|Previous Section||Index||Home Page|
5. Dr. Stephen Ladyman (South Thanet): What recent assessment she has made of the performance at GCSE of (a) pupils at grammar schools and (b) their equivalent intellectual cohort in comprehensive schools. 
Dr. Ladyman: I have to confess that I am baffled. As my hon. Friend said, the assessment done by the Department a couple of years ago showed an advantage to comprehensive schools. A wide range of academic research now shows a consistent pattern of comprehensive education out-performing selective education. When a clear, consistent pattern illustrates that selective education is failing our children, why will the Government not face up to their responsibility to deal with those local education authorities that are entirely selective? Will the Minister again consider my suggestion, which is now supported by people campaigning for as well as against grammar schools, that an independent inquiry be held into the corrosive effects of selective education?
Mr. Timms: The academic debate on this subject still rages. The Government's position is that we do not favour selection by ability at the age of 11; there will be no new grammar schools under this Government. I understand my hon. Friend's concern about these arrangements, particularly in Kent. In the White Paper, we set the target that by 2004 at least 20 per cent. of pupils in every school should achieve five good GCSEs, rising to 25 per cent. by 2006. A total of 372 schools did not achieve the 25 per cent. target last summer; 28 of those were in Kent. Clearly, extensive work will need to be done with those schools in Kent to achieve the targets, with support from my Department. That is where I urge my hon. Friend and the many others who are concerned about these issues to focus their attention.
Mr. Timms: That is certainly not the explanation. We have careful, thorough quality control procedures in place to ensure that standards are maintained. There is indeed broad comparability between the levels to which the hon. Gentleman referred. Teachers, schools and pupils have worked very hard, and that is the reason that we have hit the target of at least 50 per cent. of our young people getting five good GCSEs a year ahead of our deadline. That is down to the hard work and success of schools.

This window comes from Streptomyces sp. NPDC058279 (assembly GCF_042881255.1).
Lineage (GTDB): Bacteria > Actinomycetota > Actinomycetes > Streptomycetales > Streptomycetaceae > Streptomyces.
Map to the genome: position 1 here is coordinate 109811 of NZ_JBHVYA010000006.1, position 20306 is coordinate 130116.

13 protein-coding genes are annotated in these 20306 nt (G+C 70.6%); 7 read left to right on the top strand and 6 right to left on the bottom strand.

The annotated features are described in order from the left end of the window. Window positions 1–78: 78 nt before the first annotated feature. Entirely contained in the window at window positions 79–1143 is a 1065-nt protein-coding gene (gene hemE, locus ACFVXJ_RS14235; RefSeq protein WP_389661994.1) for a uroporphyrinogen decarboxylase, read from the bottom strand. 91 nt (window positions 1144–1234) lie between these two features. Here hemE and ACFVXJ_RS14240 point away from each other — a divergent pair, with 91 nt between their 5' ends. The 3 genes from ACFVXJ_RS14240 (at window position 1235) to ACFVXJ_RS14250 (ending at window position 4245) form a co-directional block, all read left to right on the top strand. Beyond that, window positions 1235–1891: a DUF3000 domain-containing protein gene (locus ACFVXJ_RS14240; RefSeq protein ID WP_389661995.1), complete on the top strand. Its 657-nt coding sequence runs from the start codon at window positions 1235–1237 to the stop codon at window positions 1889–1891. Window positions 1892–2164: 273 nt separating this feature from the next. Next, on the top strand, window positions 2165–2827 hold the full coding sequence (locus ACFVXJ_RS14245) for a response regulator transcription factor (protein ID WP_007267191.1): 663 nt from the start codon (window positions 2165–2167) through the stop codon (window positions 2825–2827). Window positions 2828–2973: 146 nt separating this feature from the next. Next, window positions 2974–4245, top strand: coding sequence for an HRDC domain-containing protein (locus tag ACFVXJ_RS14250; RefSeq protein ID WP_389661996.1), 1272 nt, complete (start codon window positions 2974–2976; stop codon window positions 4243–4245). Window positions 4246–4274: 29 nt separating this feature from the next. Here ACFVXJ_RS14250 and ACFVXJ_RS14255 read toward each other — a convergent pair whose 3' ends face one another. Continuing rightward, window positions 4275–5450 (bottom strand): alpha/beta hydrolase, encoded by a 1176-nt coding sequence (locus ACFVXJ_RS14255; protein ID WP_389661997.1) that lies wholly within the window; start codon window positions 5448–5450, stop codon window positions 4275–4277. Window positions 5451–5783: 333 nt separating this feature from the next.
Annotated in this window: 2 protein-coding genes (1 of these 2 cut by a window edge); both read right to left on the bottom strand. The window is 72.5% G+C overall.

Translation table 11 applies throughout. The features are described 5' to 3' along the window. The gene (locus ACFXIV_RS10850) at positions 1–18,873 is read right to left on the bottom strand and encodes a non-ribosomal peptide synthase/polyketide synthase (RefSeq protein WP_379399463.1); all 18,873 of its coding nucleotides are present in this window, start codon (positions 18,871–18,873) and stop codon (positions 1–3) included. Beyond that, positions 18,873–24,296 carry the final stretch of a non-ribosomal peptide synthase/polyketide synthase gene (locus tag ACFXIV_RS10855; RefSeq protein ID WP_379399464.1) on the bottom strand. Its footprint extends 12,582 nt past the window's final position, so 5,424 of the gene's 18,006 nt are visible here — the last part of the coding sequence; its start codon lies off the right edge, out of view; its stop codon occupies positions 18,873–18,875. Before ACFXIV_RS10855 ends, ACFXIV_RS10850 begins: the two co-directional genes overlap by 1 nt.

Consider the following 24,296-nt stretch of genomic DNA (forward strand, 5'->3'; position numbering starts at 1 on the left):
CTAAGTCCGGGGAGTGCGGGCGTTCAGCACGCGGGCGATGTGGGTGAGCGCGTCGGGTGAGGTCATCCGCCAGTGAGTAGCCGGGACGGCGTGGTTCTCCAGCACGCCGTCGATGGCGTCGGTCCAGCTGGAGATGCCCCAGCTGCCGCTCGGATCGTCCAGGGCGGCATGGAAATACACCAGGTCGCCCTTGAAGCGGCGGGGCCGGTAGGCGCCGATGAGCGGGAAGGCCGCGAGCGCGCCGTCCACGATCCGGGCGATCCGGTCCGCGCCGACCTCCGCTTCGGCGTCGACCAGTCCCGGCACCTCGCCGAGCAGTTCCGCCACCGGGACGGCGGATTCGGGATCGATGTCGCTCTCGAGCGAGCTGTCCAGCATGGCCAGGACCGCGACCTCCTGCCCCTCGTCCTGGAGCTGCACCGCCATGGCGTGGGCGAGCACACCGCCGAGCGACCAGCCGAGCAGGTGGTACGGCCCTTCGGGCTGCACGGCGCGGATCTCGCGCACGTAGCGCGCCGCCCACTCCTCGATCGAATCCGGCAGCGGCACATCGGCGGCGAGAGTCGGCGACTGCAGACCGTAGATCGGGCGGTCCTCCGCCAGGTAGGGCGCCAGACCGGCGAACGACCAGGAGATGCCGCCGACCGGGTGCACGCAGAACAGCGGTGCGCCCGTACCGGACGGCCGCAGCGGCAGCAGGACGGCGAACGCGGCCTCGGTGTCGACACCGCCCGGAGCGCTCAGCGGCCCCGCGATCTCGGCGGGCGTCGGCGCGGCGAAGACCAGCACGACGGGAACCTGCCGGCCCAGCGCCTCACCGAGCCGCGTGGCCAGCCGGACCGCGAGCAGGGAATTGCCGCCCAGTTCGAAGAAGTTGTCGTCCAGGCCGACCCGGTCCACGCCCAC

Mr. David Chaytor (Bury, North): I welcome my hon. Friend the Minister's reaffirmation of the Government's opposition to selection by ability at the age of 11. But, in view of the endemic divisiveness, administrative chaos and waste of potential that are inherent in all the selective systemslet us remember that they exist in almost a quarter of our local authoritiesis there not now an overwhelming argument for a national inquiry into the impact of selection on those children who are not selected?
Mr. Timms: Our priorities should be clearly focused on raising standards across the entire secondary system. It is clear from the exchange that we have just had that we are succeeding in that. In the case of existing grammar schools, we believe that parents should be able to determine locally whether the arrangements should continue.
Mrs. Eleanor Laing (Epping Forest): The Minister seems somewhat confused. On one side, he says that he wants standards raised, whereas, on the other, he ignores the way in which standards can be raised. It was a pleasure to see the Secretary of State, Ministers and most Labour Members, including the hon. Member for South Thanet (Dr. Ladyman), joining us in the Lobby last night and voting to defend grammar schools. Perhaps I can help the Minister with his research. Has he not seen the National Foundation for Educational Research survey on the impact of selection on pupil performance? It says that
Mr. Timms: The hon. Lady is a little confused. The votes last night were about faith schools, not grammar schools. The assessment made a couple of years ago indicated an advantage to comprehensive schools, but I am aware that the debate rages. She should support comprehensive schools and encourage rising standards across the entire secondary system, as we are doing. The evidence is clear that we are succeeding.